Eli Lilly (Indianapolis) is pursuing what it calls its "FIPNet" strategy, which emphasizes the company's role in assembling
and managing a network of external partners. This focus is a change from its practice of being what it calls a "FIPCo," or
a fully integrated pharmaceutical company that owns everything from idea-generation to sales.
"We're testing new collaborations with life-sciences firms in China and India," said John C. Lechleiter, president and CEO
of Eli Lilly in a speech in September 2008 (9). "Lilly scientists still design our compounds, for example, but a large number
of our chemistry-based molecules are now synthesized by a firm in Shanghai, called ShangPharma. In India, meanwhile, we've
handed off some molecules using new risk-sharing deals. We have the right to buy back these molecules ... once our collaborators
succeed in establishing proof of concept in the clinic."
As another example, in October 2008, Lilly agreed to form a drug-development joint venture with the Indian firm Jubilant Organosys
(New Delhi), a contract provider of custom research, manufacturing, and drug-discovery services. The joint venture, based
in Bangalore, is modeled after Lilly's early-stage development division, Chorus, which provides drug development for Lilly
exclusively through external contract companies. The joint venture will focus on preclinical molecules and their development
through Phase II clinical testing before returning successful assets to the sponsors for further development.
Figure 3: PricewaterhouseCoopers’ wider risk ranking of Asian countries.
Industry observers say recent events have not altered pharmaceutical companies' interest in doing business in India. "After
the heparin incident, I would say that the comfort level of pharmaceutical companies working with India contract manufacturers
increased, not decreased, because of greater transparency in India than in China," says Nailesh Bhatt, managing director of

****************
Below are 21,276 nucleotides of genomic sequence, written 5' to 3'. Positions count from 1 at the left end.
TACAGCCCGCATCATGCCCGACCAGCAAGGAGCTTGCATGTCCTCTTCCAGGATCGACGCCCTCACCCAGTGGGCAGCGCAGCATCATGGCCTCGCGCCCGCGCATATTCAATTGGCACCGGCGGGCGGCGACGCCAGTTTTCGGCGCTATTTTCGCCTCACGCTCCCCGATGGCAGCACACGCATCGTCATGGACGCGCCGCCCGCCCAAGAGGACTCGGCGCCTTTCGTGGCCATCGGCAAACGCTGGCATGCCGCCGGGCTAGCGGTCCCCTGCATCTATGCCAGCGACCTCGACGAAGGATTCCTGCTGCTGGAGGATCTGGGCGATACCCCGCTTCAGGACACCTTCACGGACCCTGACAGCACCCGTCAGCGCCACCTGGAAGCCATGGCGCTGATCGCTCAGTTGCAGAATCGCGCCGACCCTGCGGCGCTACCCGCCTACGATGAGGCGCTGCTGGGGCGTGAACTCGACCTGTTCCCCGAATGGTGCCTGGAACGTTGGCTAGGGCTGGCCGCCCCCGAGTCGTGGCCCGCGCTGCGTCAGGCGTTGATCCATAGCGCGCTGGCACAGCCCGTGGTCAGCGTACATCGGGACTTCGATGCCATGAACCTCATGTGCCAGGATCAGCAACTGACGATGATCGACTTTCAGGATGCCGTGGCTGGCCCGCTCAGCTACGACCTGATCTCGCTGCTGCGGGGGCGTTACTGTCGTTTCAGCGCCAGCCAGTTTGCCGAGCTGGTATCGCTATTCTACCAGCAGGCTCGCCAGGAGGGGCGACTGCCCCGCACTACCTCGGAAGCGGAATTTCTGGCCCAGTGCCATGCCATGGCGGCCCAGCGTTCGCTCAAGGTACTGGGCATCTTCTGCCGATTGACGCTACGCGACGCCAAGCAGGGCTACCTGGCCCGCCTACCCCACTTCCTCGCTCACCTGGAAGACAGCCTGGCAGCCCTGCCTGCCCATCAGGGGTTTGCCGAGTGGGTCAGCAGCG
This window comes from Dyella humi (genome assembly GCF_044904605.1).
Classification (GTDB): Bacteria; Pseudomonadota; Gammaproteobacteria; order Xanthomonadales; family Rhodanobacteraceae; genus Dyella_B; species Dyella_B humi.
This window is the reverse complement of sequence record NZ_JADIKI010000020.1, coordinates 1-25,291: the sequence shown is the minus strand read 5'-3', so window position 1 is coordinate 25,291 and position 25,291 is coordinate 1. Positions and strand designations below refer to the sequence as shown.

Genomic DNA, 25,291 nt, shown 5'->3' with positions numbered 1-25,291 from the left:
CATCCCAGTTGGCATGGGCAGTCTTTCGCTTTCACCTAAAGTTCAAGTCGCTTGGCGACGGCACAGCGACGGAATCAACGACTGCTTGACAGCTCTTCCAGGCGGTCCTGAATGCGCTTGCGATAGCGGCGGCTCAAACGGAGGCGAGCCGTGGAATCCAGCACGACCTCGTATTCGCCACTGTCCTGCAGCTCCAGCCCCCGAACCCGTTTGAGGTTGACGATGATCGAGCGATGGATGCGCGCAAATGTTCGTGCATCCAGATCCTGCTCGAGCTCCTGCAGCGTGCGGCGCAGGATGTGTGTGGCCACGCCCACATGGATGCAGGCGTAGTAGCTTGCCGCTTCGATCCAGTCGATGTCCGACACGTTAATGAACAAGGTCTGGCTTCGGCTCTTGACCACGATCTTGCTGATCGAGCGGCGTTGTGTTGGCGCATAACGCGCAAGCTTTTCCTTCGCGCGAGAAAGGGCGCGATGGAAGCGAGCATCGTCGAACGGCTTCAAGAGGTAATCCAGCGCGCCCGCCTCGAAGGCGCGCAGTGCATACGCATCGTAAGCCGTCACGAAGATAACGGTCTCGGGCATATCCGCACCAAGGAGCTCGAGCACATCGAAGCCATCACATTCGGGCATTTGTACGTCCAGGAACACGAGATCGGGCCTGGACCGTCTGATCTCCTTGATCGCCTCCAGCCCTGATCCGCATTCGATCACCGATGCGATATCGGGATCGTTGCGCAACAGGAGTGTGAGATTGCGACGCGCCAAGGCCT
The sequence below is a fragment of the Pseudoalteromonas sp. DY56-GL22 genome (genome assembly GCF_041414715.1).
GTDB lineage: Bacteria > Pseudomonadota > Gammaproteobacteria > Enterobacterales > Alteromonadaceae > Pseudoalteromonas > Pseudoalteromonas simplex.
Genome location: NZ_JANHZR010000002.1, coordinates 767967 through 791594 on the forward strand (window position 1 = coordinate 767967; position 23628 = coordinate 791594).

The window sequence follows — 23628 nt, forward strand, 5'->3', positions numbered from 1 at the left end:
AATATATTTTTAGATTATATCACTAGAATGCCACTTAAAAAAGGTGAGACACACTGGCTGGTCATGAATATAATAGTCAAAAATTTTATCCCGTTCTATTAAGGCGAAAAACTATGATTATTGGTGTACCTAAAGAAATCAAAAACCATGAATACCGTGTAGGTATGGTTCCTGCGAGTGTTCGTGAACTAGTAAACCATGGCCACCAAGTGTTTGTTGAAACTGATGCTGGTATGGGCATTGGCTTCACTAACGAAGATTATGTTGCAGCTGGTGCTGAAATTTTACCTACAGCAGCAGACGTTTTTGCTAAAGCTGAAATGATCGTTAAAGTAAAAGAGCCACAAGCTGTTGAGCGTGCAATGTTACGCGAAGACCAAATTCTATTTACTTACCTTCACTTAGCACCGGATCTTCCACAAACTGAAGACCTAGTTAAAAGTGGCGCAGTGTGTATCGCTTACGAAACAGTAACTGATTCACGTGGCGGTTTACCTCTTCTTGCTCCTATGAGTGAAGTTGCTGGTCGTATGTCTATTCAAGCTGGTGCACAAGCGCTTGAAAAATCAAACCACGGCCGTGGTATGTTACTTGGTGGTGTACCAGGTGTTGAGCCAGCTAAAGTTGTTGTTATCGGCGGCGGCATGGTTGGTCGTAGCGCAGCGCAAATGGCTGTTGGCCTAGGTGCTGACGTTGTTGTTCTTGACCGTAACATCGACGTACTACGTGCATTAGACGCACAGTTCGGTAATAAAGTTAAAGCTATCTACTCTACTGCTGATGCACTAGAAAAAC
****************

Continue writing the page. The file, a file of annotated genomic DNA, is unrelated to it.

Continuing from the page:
the consulting firm Proximare. He points to the smaller size of India, the benefit of having English as a common language
with Western companies, a smaller supplier base, and the increased attention on the supply chain as FDA establishes a presence
in the country (see sidebar, "Regulators Grow Global Presence"). "The increased supply-chain robustness is a positive development
for Indian CMOs," he says.
He also says that the terrorist attacks in Mumbai in late November 2008 are not likely to dissuade pharmaceutical outsourcing.
"The new reality of global terrorism shows that any geographic location is not immune to terrorism." In the case of Mumbai,
he points out that the attacks were localized in the city and did not occur in surrounding areas outside of Mumbai, where
pharmaceutical manufacturing facilities are located, and that manufacturing activities are diffused in various hubs throughout
the country such as in New Delhi and Hyderabad. "The immediate effect has been a beefing up of security and consideration
of options for business travel."
Figure 4: PricewaterhouseCoopers’ market opportunity ranking of Asian territories.
Although Asia will play a role in pharmaceutical outsourcing, others point to favorable fundamentals for US and Western European
suppliers. "As long as the world's innovative pharmaceutical industry is centered in the West, there will be a need for API
development and manufacturing capacity in the West," says Brian Scanlan, vice-president of corporate development at Cambridge
Major Laboratories (Germantown, WI), a contract manufacturer of APIs and intermediates. "Our view is that most of the new
drugs in development are owned by the small, medium, and virtual pharma companies. The future of these companies resides in
one or two molecules in development. The vast majority of them are not going to entrust the future of their company to a company
on the other side of the world—it just won't happen. Big Pharma is in a very different scenario. They have the ability to
offshore some of their pipeline, but the highest profile, most important new APIs are, by and large, still be entrusted to
Western-based companies for development."
Securing the supply chain: Leaders at work
Over the course of 2008, regulators, including FDA, US legislators, and other standard-setting bodies made changes and proposals
to improve pharmaceutical import and product safety.
The US Pharmacopeia (USP) took immediate action to respond to the heparin contamination by revising its heparin sodium and
heparin calcium monographs (Stage 2 of the revisions are scheduled to be published in March 2009). "There's a lot of work
going on in USP now, even beyond heparin, to tighten up monographs that might be susceptible to contamination," says USP CEO
Executive Vice-President Roger L. Williams. "We're working more on our USP Glycerin monograph, for example, with regard to
diethylene glycol, and on FCC monographs for Wheat Gluten and other food ingredients that are susceptible to melamine adulteration.
We want to help outsourcers know they are purchasing good materials if it conforms to a USP monograph on their certificate of analysis."